May 5 2013
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The academic and the free spirit!
A near-genius, sheltered astrophysicist meets a charismatic film director making his first movie, while convalescing in Goa, India. A flirtatious friendship develops as Maya helps Christopher scout for locations. A movie-mad driver takes them around the beaches and nightspots of Goa chattering nineteen to the dozen. They discover a shared love of the sky, books and photography. Christopher helps Maya out of her shell by teasing her constantly. Everything is perfect till the crazy film crew arrives with the demanding cast and Jimmy becomes absorbed in his movie and his leading lady.
Was the time spent with Maya merely a mild flirtation, or is there some real feeling there? Can Maya ever see a future with someone who doesn’t even have a master’s degree? Can she accept herself as a person led by her heart as well as her intellect?
Share in an unlikely couple’s touching journey towards joy.
‘This is ridiculous,’ she muttered half-aloud, trying to relax in an amazingly uncomfortable deck chair by the sapphire swimming-pool, ‘Why, even though there are only strangers around; can’t I just open this robe and have a go at the water in my swimsuit? This is the 21st century for goodness sakes! I’m hopeless, absolutely hopeless.’
Maya Devine was Assistant Professor of Astrophysics at Cambridge University and had come down to a resort in Goa, India, to convalesce from a protracted attack of viral flu, which had left her weak and unable to concentrate. Her three sisters and the Dean, who had shared a marvelous rapport with each other ever since she had been the star graduate and post graduate student there, had got together to bundle her off into the unknown, alone.
Brilliant beyond measure, a near genius – a geek as she typified herself only half jokingly – they all thought her mind was too precious to wander off as it had been doing lately; she needed a change. In one mad rush they bought her tickets, got her a current passport, a visa, hotel reservations and bundled her off to the airport, chorusing their goodbyes in slightly apprehensive tones, keeping their fingers tightly crossed. The very personification of the absent-minded professor, they were scared about her, now that she was actually setting off by herself.
Out there in her deck chair, Maya was trying to be daring. Feeling very adventurous, she poked her leg out from under her robe, while all around, bikini clad girls swayed proudly by, kids played splashing games, shrieking and giggling and men discreetly ogled the girls. Through the slit of her robe, a long column of tiny ankle and smooth, shapely leg barely peeked out. She surveyed the sight dejectedly for a moment, shook her head and got up to leave.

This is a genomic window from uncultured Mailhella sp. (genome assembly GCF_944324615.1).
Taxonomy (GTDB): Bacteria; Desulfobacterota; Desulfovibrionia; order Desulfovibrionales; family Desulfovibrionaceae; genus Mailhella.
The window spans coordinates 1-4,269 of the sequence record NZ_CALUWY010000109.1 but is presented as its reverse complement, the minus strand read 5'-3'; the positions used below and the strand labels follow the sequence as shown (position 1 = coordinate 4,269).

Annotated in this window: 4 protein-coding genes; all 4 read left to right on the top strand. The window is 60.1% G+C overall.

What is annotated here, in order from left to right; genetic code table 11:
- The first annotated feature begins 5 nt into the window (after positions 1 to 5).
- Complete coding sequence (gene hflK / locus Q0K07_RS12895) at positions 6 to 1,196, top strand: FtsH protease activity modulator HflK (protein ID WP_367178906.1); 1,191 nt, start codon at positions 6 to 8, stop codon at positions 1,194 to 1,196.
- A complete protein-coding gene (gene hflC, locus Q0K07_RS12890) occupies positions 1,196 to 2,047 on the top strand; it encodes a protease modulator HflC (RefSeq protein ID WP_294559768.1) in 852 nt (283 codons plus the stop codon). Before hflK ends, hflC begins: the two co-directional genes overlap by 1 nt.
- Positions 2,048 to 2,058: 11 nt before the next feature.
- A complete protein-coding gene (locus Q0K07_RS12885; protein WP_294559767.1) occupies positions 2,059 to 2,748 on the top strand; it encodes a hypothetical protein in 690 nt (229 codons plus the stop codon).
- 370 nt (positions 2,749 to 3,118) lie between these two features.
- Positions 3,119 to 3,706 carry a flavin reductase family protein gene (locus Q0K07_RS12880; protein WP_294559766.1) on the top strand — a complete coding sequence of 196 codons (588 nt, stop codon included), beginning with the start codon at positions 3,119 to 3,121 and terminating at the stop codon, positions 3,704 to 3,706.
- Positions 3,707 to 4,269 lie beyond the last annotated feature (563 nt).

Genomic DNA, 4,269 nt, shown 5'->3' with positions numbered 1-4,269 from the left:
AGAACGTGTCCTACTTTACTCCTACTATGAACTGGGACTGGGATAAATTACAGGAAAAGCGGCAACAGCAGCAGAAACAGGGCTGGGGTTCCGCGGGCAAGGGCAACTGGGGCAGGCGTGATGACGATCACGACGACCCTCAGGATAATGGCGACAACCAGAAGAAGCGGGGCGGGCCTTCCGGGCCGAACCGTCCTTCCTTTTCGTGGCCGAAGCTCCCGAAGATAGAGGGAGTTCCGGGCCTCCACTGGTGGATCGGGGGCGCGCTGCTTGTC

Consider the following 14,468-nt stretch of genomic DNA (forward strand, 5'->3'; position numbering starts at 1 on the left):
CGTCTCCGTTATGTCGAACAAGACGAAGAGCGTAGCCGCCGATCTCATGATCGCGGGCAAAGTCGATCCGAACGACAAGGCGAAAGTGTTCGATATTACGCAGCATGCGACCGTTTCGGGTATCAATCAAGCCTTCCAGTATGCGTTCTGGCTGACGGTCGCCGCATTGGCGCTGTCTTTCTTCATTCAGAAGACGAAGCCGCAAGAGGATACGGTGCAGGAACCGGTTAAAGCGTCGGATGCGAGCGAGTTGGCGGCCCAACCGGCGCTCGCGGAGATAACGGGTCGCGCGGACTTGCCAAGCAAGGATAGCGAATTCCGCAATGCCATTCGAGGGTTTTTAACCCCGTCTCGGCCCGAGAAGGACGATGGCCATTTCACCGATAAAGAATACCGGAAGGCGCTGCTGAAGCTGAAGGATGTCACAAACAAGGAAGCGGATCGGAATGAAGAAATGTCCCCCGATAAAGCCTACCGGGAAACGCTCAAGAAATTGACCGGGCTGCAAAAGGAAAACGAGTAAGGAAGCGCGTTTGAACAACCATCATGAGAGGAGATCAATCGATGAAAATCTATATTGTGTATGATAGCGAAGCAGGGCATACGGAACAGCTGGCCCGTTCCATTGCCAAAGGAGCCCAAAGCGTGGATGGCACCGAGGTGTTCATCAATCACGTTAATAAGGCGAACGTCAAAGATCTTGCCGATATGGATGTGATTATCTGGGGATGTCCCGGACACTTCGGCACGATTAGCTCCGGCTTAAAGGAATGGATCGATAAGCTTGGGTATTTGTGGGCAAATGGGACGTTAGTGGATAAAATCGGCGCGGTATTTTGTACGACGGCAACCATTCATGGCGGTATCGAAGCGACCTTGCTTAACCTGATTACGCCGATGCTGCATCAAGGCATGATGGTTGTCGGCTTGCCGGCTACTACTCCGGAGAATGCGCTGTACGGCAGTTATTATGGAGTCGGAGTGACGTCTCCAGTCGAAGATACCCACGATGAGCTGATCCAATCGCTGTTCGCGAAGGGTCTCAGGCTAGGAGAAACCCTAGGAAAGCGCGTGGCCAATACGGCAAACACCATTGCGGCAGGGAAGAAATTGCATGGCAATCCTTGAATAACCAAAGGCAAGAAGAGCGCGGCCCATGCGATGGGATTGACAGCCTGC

As she reached the last row of deck chairs on the side of the pool nearest to the hotel building – a sparkling white, glass, chrome, and pillared 20-storied building in a huge compound – something impelled her to look down. A man, with a straight line of sight to the chair she had been sitting on, met her eyes. His healthy, tanned skin, dark brown hair, strong jaw and eyes hidden by aviator style sunglasses contrasted oddly with the patterned Donald Duck swimming trunks he was wearing. He seemed to be laughing. Turning away quickly, she couldn’t think why, he hadn’t even been smiling.
She wondered about this inexplicable observation, as she sat on her bed in her hotel room, finally taking her robe off. It was the eyes, she decided, hazel flecked with honey gold and sparkling with amusement. At me, I’m sure, she thought wryly, who wouldn’t be? As she mused on, another fancy struck her; that it wasn’t simply amusement; it was more personal somehow, as if he had recognized her… Had seen her, and laughed in joy.
‘Bah!’ she said aloud, ‘Things like that just don’t happen.’ And picked up the phone to call room service and order a tall cool drink, with lots of watermelon juice in it – dismissing the whole thing from her mind.
He had been watching her half the afternoon, with amusement quirking his face. He was bored with the endless streams of bikinis and boldly patterned sundresses flashing past, which are overabundant in California anyway, and apart from a heavily pregnant Indian woman; she was the only one wearing a robe. And, he was sure, a staid, as-covered-up-as-possible, one-piece swimsuit underneath (which she was, actually); this created a visual diversion in the unending vista of semi-nude bodies. Not that a robe was interesting in itself, but when you see a tall, slim, perfectly proportioned girl with jet-black straight hair floating nearly unnoticed to her waist and soft grey eyes lined with long lines of soot, and a soft coral mouth; one does not expect her to be clutching her robe to herself as if her life depended upon it. Even if she is wearing no make-up at all.